Dorfman claims that Net Neutrality “stops any possible innovation”, without any support for that claim and, more importantly, in contrast to the actual history of the Internet. The ‘net we have today developed, until relatively recently under more-or-less neutral conditions, and I don’t think anyone could argue with a straight face that it hasn’t been innovative.

Can we stop with the name calling?

“Rabid”. Right, everyone who disagrees with him must be foaming at the mouth. Couldn’t it be that the vast hoard of supporters—including, overwhelmingly, people who are really, really well-versed in this stuff—simply have a reasoned opinion different from him?

He ignores market realities.

"If an ISP blocks Netflix  because of the bandwidth it
requires, consumers who want Netflix will take their
business elsewhere."

Most Americans live in a place with 1-2 options for broadband service. The market forces here are very weak. And over the past decade or so—especially the last few years—we’ve only seen further consolidation. At my house, my choices are AT&T or Time Warner, both of whom, historically, have behaved very similarly in these matters. If they both slow down Netflix, what should I do then?

He ignores actual Net Neutrality violations.

This is not theoretical. He says:

"...the companies that control the Internet backbone
 infrastructure that knits everything together do not
have the power to pick winners and losers either."

Perhaps not in an absolute sense, but in practice they very much do. You don’t have to look any farther than last year’s very public Comcast vs. Netflix fight. Comcast was shown to be badly throttling Netflix’s traffic—not high-volume streaming video generally, but Netflix in particular—until Netflix agreed to pay the extortion money Comcast was demanding. This is the largest such violation in the Internet’s history, and Netflix caved because they knew that Comcast, as the ISP running wires into the homes of millions of Americans, very much does have the power to pick winners and losers today.

He’s wrong about how existing services emerged.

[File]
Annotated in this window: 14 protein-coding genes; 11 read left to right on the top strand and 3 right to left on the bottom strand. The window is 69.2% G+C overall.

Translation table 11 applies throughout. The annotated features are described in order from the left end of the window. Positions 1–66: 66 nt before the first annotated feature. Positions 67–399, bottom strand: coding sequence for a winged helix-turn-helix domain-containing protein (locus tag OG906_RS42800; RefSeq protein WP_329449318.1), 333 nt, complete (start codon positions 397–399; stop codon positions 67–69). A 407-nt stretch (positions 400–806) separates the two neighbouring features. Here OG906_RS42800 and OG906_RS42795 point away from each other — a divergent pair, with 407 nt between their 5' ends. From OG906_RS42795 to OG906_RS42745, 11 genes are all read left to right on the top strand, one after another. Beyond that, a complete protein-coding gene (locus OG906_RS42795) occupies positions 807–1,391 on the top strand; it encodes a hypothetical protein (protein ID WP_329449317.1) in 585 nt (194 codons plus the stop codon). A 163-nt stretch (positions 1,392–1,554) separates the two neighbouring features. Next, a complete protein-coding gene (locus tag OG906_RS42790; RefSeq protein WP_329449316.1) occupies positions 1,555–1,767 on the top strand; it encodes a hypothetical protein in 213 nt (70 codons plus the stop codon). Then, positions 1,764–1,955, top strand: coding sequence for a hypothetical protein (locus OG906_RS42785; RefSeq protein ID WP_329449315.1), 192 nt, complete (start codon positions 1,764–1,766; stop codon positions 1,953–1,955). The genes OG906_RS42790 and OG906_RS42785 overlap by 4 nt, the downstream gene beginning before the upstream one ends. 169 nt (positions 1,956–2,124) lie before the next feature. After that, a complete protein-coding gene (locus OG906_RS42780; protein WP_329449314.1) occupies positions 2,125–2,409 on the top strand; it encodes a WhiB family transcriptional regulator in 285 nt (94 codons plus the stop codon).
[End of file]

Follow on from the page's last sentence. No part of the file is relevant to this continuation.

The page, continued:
It isn’t true that Facebook, Instagram, Twitter, and friends “emerged without the benefit of net neutrality”, as Dorfman claims. First, the FCC has had different levels of such protections in place for years. They’ve changed over time, but they’ve been there from when the Internet went public until January of 2014, when a particularly bad court case eliminated basically all of them.

What’s worse, Dorfman is conflating the existence of Net Neutrality with the government protection of it. When the Internet got started, it was entirely neutral. The un-leveling of the field has been a comparatively recent thing (since about 2007), increasing over time. Government action here is aiming to recreate that neutrality, under which all those services Dorfman cites flourished.

He misrepresents how the regulation works.

"The problem with government regulation of the
Internet is that by the time the government studies
how it works and what is needed, technology has
moved on."

This is just plain false. Net Neutrality doesn’t require any government body to study any new format, protocol, whatever. It does not seek to regulate any of that, and leaves such decisions up to the ISPs. Net Neutrality is about treating the endpoints equally. No new protocol, format, service, or other technical development will change the value of that.

That last paragraph…

So much wrong with this one. Let’s just walk through…

"As long as the government enforces the antitrust laws
and ensures that consumers can choose among methods
and providers for how they connect to the Internet..."

I’m willing to bet anyone who’s been watching the developments in Internet service laughed out loud at that one. Antitrust enforcement in this area is awful, and has only been getting worse for the last dozen years or so. Even if Dorfman’s condition here were sufficient (it’s not), it isn’t even close to fulfilled.

"...consumers can pick winners and losers by voting with
their time, their eyeballs, and their dollars."

See the “The market will sort it out” point above for why this doesn’t work, even if consumers had sufficient choices in broadband providers to exert useful market pressure.

"No government needed, thank you very much."

Wait, so as long as the government maintains some conditions, we don’t need the government? Again, this is just pandering to his like-minded political cohort.